Besides their daughter, Jane, the Savages had two sons, William (named for his father), who became a clerk for the East India Co. and “died prematurely in the West Indies” (according to Stevens), and the Reverend George Savage (d. 1816). In 1777 or 1778, William Savage (Jane’s father), having suffered ill health since 1773, retired from London (presumably, with his family) to an estate at Tenterden, in Kent, living there for three or four years. When his health was restored, in 1780 or 1781, he returned to London and lived (according to Stevens) in East Street, Red Lion Square, Holborn—the address given in Jane Savage’s Six Rondos, op. 3. He resumed teaching singing and the “science of music” (music theory and composition), but was unable to regain his former cathedral positions. Jane Savage published her music, then, during the years after the family’s return to London.
II. Surviving Works and Modern Edition
Works are listed in order of publication. Library locations are from Barbara Garvey Jackson, “Say Can You Deny Me”: A Guide to Surviving Music by Women from the 16th through the 18th Centuries (Fayetteville, AR: Univesity of Arkansas Press, 1994): 336–37.
Op. 2: Six Easy lessons for the harpsichord or pianoforte … opera 2d. London: author . 21 pp. GB: Lam.
Op. 3: Six rondos for the harpsichord or pianoforte … op. III. London: Longman & Broderip, for the author [ca. 1783, sometimes dated 1786, sometimes ca. 1790]. 13 pp. GB: Cu, Gu, Lam, Lbl.
- New edition (from Lbl copy) of nos. 1, 3, and 5, edited, with introduction, by D. Hayes, in Women Composers: Music Through the Ages, edited by Sylvia Glickman and Martha Schleifer (12 vols; New York: G. K. Hall/Macmillan, 1995– ), vol. 3, pp. 127–141.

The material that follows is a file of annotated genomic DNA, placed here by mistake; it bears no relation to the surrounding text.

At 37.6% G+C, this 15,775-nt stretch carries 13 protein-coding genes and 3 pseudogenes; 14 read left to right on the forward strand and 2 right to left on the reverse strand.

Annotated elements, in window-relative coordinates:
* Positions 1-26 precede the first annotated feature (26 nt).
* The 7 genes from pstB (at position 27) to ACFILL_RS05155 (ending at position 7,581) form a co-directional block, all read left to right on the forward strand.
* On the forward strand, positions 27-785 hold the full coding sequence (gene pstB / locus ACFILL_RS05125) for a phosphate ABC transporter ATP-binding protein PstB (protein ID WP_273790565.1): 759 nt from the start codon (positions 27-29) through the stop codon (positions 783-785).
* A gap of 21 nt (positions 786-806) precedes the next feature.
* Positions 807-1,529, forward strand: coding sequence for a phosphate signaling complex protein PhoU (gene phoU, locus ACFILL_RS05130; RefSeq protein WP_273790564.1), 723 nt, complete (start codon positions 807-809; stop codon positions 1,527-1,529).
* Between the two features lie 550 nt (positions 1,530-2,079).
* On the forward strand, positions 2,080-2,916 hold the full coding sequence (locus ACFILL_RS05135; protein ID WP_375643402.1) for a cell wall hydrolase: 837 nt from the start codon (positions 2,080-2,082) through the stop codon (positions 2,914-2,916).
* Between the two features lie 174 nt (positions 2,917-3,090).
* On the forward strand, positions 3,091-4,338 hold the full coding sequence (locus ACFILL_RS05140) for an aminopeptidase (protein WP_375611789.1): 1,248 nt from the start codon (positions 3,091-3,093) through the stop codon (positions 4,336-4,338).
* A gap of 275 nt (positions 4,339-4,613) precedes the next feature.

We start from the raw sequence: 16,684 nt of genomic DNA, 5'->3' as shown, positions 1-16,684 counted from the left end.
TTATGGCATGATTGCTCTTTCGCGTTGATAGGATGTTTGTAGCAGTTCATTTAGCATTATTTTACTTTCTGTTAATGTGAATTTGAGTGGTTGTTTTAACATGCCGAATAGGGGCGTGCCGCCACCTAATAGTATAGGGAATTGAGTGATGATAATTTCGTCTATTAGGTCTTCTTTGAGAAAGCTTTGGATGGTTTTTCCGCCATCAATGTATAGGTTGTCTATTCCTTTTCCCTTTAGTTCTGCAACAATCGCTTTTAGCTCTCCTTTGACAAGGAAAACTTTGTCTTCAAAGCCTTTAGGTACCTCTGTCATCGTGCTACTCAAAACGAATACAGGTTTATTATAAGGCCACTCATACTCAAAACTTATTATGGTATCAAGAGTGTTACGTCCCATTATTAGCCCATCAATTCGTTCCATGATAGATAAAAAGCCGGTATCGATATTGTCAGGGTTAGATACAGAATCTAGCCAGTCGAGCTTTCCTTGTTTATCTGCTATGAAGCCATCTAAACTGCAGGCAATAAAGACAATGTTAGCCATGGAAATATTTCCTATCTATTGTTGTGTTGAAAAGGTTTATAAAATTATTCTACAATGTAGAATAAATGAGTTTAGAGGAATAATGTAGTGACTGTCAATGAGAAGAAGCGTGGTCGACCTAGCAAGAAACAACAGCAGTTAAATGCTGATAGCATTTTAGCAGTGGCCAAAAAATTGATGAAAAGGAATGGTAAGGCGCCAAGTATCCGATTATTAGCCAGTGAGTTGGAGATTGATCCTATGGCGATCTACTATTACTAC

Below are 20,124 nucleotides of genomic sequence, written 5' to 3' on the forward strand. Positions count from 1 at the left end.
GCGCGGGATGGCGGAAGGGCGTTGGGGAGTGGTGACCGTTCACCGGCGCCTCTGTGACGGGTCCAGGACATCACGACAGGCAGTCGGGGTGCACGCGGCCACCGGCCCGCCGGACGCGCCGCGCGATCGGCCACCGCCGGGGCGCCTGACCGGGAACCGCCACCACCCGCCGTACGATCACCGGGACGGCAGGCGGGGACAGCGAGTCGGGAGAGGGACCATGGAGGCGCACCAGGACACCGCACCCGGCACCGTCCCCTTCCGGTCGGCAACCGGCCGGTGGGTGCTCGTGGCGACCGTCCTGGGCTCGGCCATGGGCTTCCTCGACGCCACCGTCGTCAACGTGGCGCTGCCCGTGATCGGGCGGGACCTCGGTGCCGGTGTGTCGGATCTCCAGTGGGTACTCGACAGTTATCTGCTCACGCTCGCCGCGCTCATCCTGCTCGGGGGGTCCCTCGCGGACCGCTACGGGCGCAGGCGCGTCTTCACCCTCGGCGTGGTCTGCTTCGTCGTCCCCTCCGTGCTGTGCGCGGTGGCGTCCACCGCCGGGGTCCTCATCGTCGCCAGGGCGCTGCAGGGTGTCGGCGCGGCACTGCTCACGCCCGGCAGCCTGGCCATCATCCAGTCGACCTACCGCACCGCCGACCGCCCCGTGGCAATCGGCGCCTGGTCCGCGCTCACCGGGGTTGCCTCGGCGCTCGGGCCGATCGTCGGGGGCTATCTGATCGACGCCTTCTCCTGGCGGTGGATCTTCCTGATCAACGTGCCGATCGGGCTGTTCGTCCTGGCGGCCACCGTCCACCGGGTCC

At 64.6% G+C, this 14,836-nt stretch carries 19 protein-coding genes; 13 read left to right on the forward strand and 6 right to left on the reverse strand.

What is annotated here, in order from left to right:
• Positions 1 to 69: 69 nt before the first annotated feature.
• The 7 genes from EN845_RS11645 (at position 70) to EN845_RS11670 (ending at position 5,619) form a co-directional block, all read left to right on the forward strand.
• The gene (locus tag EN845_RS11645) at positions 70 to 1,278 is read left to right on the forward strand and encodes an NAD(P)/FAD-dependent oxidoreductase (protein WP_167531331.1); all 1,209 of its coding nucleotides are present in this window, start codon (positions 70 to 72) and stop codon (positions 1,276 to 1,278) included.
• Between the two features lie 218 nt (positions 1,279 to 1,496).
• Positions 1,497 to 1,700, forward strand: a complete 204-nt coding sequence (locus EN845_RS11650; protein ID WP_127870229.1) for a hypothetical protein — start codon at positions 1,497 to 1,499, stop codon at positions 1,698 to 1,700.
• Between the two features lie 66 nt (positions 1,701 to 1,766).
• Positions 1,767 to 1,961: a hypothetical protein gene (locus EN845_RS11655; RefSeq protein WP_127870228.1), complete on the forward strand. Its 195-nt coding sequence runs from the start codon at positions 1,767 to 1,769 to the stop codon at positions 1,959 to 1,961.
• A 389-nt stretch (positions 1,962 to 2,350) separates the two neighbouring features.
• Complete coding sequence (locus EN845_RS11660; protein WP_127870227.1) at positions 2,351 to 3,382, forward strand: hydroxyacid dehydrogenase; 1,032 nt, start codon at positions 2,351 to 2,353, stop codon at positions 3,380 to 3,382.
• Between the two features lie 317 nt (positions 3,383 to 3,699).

Op. 4: Strephan & Flavia. A favorite cantata … opera IV. (Solo voice with kbd.) London: Longman & Broderip, for the author [ca. 1790; sometimes dated 1786]. 9 pp. GB: Gu, Lam, Lbl.
Op. 5: Hall the woodman. A Favorite Song [with keyboard accompaniment] … opera V. London: Longman & Broderip, for the author [ca. 1790]. 5 pp. GB: Gu, Lbl.
Op. 6: A Favorite Duett [C] for Two Performers on One Pianoforte or Harpsichord, Opera VI. London: Longman & Broderip, for the author [ca. 1790]. GB: Lam, Lbl, Ob.
Op. 7: Two Duetts, for Voices [with keyboard accompaniment]… opera VII. London: Longman & Broderip, for the author [ca. 1790, sometimes dated 1789]. 8 pp. GB: Gu, Lbl.
Op. 8: God Save the King. Adapted as a Double Lesson for the Pianoforte. Opera 8th. London: author [ca. 1790]. 5 pp. GB: Ckc, Lbl, Ob.
Brown, James Duff. British Musical Biography: A Dictionary of Musical Artists, Authors and Composers Born in Britain and its Colonies. Birmingham: Stratton, 1897.
Caldwell, John. English Keyboard Music Before the Nineteenth Century. New York: Praeger, 1973.
Cowgill, Rachel E. “Jane Savage.” Grove Music Online, accessed February 2013.
Cudworth, Charles. “Jane Savage.” New Grove Dictionary of Music and Musicians. London: Macmillan, 1980.
———. “Jane Savage.” New Grove (Norton/Grove) Dictionary of Women Composers. London: Macmillan, 1994. New York: Norton, 1995.
Farmer, Henry George. “A Forgotten Composer of Anthems: William Savage (1720–89).” Music and Letters 17/3 (July 1936): 188–99.
Jackson, Barbara Garvey. “Say Can You Deny Me”: A Guide to Surviving Music by Women from the 16th through the 18th Centuries. Fayetteville, AR: University of Arkansas Press, 1994.